Kona Coffee Turns a Cup of Jo in to a Cup of Aloha
There’s nothing quite like a Hawaiian vacation. Snorkeling, whale watching and cruising the beautiful Kona Coast, is a paradise lover’s dream come true. Yet, while our pristine warm waters and tropical marine life is second to none, Kona is also known for its delicious above ground treasure. Kona’s world-famous “coffee belt” is only about a mile wide and 30 miles long and produces some of the best coffee in the world.
Kona Coffee Belt
Residents of Hawaiʻi Island take their coffee seriously. So much so, that many residents and visitors alike never leave the island without packing a bag or two in their luggage. There’s nothing quite like opening your suitcase to have the delicious scent of the island come wafting out of your bag. The aroma of Kona Coffee is as much the scent of Hawai’i as coconut lotion and leis.
Hawaiʻi Island, and more specifically South Kona, is the perfect environment for growing and producing coffee. Its sunny mornings and afternoon rains, combined with the island’s rich volcanic soil provides the ideal conditions for growing the perfect coffee cherry.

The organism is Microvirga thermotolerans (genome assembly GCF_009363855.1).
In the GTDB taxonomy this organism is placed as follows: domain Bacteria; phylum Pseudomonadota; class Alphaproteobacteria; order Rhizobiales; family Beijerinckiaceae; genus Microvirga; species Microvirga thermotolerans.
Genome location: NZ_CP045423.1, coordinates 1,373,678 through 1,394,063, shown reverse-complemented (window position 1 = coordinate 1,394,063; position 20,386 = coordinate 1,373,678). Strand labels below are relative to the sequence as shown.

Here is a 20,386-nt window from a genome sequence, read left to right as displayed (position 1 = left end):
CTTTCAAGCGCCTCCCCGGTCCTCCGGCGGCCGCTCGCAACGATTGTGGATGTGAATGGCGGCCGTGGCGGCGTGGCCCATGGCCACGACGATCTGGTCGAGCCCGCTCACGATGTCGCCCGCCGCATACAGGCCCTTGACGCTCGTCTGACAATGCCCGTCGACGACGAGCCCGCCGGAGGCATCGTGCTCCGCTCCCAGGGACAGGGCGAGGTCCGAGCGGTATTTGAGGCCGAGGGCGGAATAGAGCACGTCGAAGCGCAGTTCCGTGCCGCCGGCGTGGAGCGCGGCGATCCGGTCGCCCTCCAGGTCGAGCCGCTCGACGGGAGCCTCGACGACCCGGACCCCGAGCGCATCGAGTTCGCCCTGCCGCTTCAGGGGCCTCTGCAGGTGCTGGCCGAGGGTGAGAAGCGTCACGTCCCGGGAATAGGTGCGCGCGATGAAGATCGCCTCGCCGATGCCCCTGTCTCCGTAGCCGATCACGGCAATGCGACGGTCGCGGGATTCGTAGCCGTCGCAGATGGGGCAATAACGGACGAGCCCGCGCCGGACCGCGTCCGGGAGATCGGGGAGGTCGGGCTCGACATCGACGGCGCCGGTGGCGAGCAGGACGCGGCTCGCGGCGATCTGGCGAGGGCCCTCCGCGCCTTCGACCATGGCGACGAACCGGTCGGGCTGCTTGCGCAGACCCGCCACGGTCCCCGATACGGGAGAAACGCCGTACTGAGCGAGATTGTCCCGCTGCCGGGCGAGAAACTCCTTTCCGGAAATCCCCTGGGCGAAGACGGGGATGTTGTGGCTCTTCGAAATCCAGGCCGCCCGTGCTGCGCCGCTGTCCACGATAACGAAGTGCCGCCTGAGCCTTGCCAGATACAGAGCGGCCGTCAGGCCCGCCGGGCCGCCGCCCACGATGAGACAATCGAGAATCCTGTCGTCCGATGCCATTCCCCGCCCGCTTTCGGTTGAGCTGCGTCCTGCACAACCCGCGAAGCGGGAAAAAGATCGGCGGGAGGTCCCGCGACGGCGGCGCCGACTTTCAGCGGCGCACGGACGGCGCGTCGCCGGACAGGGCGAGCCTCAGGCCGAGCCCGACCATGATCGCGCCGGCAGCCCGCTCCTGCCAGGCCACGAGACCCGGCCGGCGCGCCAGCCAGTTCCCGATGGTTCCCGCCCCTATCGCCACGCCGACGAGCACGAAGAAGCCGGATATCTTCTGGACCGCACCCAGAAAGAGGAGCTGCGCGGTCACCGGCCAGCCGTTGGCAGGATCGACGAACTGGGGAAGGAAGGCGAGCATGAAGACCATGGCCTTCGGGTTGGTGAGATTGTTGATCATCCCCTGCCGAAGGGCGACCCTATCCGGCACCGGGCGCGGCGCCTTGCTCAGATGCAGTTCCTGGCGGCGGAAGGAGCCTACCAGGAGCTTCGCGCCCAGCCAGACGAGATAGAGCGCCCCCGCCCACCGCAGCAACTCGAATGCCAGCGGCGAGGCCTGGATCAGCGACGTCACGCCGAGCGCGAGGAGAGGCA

Visitors can take a free tour of one of the many coffee farms dotting the Kona landscape. Take in the cool morning air while learning all about how Kona Coffee is grown and what makes it so special. Enjoy coffee tastings on a farm, then head out to lunch at one of the quaint cafes in South Kona. You’ll have plenty of time left to browse the shops on Aliʻi Drive before boarding the Kanoa II for a historical sunset dinner cruise. Cruise down to Kealakekua Bay and Captain Cook’s Monument where you’ll get a great view of coffee country from the ocean.
Each coffee farm in Kona is known for producing coffee with a well-balanced flavor uniquely its own. One special characteristic of Kona coffee is that the coffee cherries are hand-picked only when ripe. According to the Kona Coffee Council, each bean must be picked by hand and inspected upon harvest to ensure its ripeness. This results in coffee cherries being harvested at the peak of perfection. This is unlike mechanical harvests, which require the crop to be picked all at once. This results in a combination of overripe and immature beans.
Coffee ‘Cherry’ – left, Roasted Kona Coffee Beans – right
Hand picking coffee is a laborious task, and is one of the reasons coffee grown in Hawaiʻi is relatively expensive compared to other coffees. It’s important to keep in mind that a farm worker in Hawaiʻi is paid significantly more than a farm worker in South America or Africa. This is one of the reasons it is important to purchase fair trade coffee.
Coffee is an important component to the cultural heritage of Kona, and the history of Hawaiʻi Island. Be sure to make Kona Coffee a part of your vacation plans when visiting. One warning however—once you experience a ‘Cup of Aloha,’ you may just be hooked for life!